The biggest and most high-profile project is the reconstruction of the Baikal-Amur Mainline and the Trans-Siberian Railway. It not only provides export opportunities for East Siberian companies. The Baikal-Amur Mainline and the Trans-Siberian Railway clamp the Russian state together with steel threads. Fast and convenient transport accessibility makes the nation unified and indivisible. Big and small businesses in this area number in the hundreds. They provide employment and financial stability for dozens of Russian regions.

The second but no less important trend is development of the infrastructure in the direction of the ports of the North-West, the Azov and Black Seas. A real example is the Caspian Sea direction. Special economic areas will appear at the ports of Olya (Astrakhan Region) and Kaspiysk (Republic of Dagestan) to provide the basis for major logistics hubs receiving cargo from India, Iran, China, South-East Asia, Africa and the Middle East. Such a route will be 20— 30% cheaper than transporting through the Suez Canal. As a result, the annual cargo turnover of Russian ports on the Caspian Sea will grow up to 30 million tonnes in the first stages. About RUB 30 bn will be invested by the state simultaneously, while another RUB 90 bn will come from private investors.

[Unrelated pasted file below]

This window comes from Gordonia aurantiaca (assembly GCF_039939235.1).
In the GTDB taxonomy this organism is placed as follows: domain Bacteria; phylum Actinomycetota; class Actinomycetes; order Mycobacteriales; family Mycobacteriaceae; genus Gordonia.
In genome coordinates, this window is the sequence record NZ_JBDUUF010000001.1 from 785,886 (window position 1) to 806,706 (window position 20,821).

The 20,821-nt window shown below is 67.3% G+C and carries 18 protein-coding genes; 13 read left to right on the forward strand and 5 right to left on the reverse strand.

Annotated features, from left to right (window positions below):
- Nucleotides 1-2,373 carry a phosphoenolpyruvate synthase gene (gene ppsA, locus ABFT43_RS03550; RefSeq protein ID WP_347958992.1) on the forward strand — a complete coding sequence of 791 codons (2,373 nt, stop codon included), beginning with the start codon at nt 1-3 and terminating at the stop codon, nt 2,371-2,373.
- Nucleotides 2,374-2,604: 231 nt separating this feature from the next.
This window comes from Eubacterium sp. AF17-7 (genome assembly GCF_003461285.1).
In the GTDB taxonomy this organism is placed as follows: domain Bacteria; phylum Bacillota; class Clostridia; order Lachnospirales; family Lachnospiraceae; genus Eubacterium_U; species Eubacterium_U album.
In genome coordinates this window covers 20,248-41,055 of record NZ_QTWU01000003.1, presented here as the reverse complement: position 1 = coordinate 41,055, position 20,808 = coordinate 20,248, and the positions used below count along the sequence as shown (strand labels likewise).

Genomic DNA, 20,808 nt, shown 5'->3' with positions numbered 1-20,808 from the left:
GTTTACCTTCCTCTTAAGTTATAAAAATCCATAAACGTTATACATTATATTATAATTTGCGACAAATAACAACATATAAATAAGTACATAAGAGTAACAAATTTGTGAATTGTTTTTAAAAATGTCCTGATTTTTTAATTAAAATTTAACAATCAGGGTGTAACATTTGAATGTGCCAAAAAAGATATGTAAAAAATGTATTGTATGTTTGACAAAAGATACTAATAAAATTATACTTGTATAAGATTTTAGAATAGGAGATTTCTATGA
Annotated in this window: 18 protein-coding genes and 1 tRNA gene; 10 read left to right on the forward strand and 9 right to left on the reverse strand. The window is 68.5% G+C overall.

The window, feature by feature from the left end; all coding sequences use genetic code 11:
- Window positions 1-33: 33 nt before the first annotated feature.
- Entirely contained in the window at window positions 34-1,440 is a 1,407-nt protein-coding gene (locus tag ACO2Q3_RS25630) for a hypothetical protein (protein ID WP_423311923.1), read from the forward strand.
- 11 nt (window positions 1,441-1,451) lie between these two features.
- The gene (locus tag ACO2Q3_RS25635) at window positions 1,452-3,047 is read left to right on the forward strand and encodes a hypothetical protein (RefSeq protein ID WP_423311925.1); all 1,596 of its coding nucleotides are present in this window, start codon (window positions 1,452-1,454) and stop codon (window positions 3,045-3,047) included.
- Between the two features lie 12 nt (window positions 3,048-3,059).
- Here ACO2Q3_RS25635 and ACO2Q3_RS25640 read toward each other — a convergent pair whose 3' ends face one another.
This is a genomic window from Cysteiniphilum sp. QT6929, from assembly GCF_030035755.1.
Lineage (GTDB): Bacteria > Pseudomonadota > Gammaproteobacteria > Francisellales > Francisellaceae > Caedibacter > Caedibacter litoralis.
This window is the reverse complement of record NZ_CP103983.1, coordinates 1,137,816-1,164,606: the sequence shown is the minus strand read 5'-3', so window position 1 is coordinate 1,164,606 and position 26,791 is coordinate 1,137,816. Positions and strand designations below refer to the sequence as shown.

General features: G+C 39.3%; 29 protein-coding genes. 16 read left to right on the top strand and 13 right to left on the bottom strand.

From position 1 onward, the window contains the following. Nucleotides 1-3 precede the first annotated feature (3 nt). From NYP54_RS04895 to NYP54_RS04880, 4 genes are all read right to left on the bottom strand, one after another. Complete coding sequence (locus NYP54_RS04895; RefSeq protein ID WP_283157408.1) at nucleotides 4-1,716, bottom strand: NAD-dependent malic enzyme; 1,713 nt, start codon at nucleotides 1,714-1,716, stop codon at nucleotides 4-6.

Ports — ‘windows to Europe and the Mediterranean’ — are in private hands. The task of RZD is to prevent cargoes from getting stuck on the approaches to transshipment points. The state monopoly’s investment will provide higher profit margins for companies investing in developing ports and infrastructure.

A separate clause in the long-term development programme is devoted to construction of the Northern Latitudinal Railway. This is not just a railway project: it involves the Northern Sea Route and Arctic ports. So far, the cargo capacity is set at 80 million tonnes but Rosatom Head Alexey Likhachev has already made an increased commitment of 92 million tonnes. The Northern Sea Route is to be provided with an appropriate cargo base, which is impossible that without railways.